The Jasmine Revolution Comes to ChinaFrom the Middle East to the Far East.
It seems that the seeds of the Jasmine Flower, the symbol of the Tunisian Revolution, have spread beyond the borders of the Middle East, wafting through the air and touching down in the Far East.
In Beijing on Sunday anonymous calls for protest sent across social media and micro-blogging sites resulted in a demonstration outside a McDonalds in the busy downtown shopping district of Wangfujing. By 2PM hundreds of police were on scene. 25-year-old Liu Xiaobai was apprehended for placing a jasmine flower in a planter in front of the McDonalds but was released after the commotion drew attention from photographers and journalists.
The call for protests originated from Boxun on Saturday (Feb. 19), a U.S. based Chinese community website, and listed thirteen major cities for demonstrations. Participants were urged to shout, “We want food, we want work, we want housing, we want fairness.” On Saturday Boxun was attacked by hackers and subsequently formed a temporary site during this time period.
Word of the “Jasmine Revolution” induced authorities to block any mention of mass protests on internet portals as well as stop mass text messaging on cell phones. Heavy police presence was reported throughout major cities in China.
Online, reports stream in of increased police presence in Shenzhen subways. A skirmish outside a Starbucks in Shanghai lead to the detainment of three people. In Peking University students claimed that officials had urged them to avoid attending any protests. According to the Hong Kong-based Information Center for Human Rights and Democracy, more than 100 activists in cities across China were taken away by police, confined to their homes or were missing.
Back in Wangfujing, the mix of police (as well as plainclothes officers) and protesters heightened tensions amid the bustling tourist spot. Many bystanders stopped to see what the commotion was about, believing a celebrity had stepped in for a bite. Others quietly acknowledged when asked if they were there to attend the protest.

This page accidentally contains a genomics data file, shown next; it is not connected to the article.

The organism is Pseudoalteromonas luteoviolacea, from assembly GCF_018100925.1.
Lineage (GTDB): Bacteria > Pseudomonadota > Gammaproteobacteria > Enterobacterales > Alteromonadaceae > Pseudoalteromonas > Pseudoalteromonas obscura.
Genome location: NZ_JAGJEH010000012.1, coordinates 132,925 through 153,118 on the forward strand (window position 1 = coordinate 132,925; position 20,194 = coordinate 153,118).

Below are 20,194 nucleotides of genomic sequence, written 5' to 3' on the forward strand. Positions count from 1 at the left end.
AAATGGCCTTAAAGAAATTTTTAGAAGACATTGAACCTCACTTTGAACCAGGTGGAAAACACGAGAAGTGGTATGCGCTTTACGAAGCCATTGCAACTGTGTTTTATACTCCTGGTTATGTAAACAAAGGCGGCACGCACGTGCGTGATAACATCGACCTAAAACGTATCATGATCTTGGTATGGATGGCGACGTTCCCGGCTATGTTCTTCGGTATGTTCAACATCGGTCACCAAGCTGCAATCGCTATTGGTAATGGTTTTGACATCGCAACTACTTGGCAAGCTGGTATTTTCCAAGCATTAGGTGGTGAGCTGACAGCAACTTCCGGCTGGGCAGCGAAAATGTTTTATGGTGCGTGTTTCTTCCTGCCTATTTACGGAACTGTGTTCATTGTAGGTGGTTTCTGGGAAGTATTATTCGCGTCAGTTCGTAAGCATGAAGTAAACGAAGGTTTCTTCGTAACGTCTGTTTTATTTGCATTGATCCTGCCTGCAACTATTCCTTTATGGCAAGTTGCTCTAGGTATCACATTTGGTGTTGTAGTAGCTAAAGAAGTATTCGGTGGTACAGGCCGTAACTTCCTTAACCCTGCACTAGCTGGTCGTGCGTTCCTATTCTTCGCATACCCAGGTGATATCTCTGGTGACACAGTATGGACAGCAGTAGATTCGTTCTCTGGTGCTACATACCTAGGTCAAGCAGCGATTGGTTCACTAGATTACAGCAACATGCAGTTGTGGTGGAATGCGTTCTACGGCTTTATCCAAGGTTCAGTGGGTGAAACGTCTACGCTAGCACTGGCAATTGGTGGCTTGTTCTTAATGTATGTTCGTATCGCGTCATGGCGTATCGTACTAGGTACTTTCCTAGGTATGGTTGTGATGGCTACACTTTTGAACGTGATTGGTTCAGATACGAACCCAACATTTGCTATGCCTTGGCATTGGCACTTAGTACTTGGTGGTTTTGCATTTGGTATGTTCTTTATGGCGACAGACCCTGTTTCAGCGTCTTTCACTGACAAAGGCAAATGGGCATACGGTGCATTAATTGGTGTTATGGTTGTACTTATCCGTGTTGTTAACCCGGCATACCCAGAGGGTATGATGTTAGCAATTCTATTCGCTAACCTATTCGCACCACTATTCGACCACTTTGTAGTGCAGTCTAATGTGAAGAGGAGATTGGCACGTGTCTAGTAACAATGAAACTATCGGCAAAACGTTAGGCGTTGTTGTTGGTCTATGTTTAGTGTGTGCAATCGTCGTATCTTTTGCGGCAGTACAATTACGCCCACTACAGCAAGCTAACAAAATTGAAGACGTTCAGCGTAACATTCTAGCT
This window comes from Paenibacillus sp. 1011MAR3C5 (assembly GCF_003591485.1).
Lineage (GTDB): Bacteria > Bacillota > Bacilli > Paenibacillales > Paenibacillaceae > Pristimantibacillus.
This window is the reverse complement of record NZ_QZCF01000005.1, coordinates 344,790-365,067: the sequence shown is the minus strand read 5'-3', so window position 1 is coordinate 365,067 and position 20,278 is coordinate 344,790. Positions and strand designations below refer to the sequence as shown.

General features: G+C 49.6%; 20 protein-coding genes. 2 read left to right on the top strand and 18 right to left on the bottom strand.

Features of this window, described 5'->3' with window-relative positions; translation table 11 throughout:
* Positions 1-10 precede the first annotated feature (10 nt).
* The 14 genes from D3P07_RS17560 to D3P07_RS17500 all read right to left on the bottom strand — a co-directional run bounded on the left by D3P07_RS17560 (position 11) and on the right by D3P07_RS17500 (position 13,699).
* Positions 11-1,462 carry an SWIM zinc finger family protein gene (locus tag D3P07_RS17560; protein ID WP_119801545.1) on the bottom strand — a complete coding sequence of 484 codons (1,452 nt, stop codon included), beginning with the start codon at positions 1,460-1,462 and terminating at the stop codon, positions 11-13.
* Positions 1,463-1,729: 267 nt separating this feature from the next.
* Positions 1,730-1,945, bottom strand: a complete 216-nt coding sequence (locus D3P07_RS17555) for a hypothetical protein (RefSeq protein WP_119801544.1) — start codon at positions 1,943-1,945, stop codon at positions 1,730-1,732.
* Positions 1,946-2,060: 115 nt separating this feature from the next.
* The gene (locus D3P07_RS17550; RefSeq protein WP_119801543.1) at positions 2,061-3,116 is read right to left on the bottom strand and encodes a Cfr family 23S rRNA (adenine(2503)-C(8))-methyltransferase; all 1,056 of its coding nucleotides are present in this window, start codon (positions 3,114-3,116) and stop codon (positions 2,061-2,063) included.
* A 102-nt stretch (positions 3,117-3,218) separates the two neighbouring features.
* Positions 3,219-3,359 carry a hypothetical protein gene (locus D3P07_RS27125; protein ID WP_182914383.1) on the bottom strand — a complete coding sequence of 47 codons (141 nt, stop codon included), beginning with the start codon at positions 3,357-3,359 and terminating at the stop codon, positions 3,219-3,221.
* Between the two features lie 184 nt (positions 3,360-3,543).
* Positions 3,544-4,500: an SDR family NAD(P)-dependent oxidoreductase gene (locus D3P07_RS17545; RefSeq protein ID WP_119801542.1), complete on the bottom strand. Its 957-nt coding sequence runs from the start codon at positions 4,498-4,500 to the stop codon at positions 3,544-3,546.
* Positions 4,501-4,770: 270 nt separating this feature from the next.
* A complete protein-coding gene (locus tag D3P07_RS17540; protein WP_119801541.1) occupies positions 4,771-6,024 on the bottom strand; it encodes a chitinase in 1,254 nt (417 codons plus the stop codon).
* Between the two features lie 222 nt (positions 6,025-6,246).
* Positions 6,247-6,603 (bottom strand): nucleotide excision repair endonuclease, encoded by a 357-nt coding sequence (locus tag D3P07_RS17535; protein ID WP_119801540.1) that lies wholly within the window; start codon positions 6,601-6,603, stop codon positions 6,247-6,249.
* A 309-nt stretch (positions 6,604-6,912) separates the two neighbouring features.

On Saturday, Hu Jintao met with top leaders for a special “study session” in order to address lingering social problems which threaten harmony and stability in the Middle Kingdom. Of particular note were rising food and housing prices which continue to create public unrest. Hu also told senior officials to improve social services and improve management of information in order “to guide public opinion.”
All this continues in spite of increased crackdowns on human rights supporters recently, which to date has resulted in the arrest or detainment of 15 well-known lawyers and activists. According to the New York Times:
Several of them reached by phone, including Pu Zhiqiang and Xu Zhiyong, said they were in the company of security agents and unable to talk, while many others were unreachable on Sunday evening. Two of the men, Tang Jitian and Jiang Tianyong, remain missing.
Whether these calls for democratic reform will take root or fall on deaf ears in a country of 1.3 billion is yet to be seen. The sporadic incidents of Sunday are drops in the pond for a country so vast and diverse. Nevertheless, the comparisons to the Middle East are unavoidable. In a region where snipers are being dispatched to squelch dissent, let’s hope that the CCP can bear these atrocities in mind when dealing with their own citizens.
One person sitting in the McDonald’s after the brief protest in Beijing said he saw Sunday’s gathering as a dry run.
“Lots of people in here are Twitter users and came to watch like me,” said 42-year-old Hu Di. “Actually this didn’t have much organization, but it’s a chance to meet each other. It’s like preparing for the future.”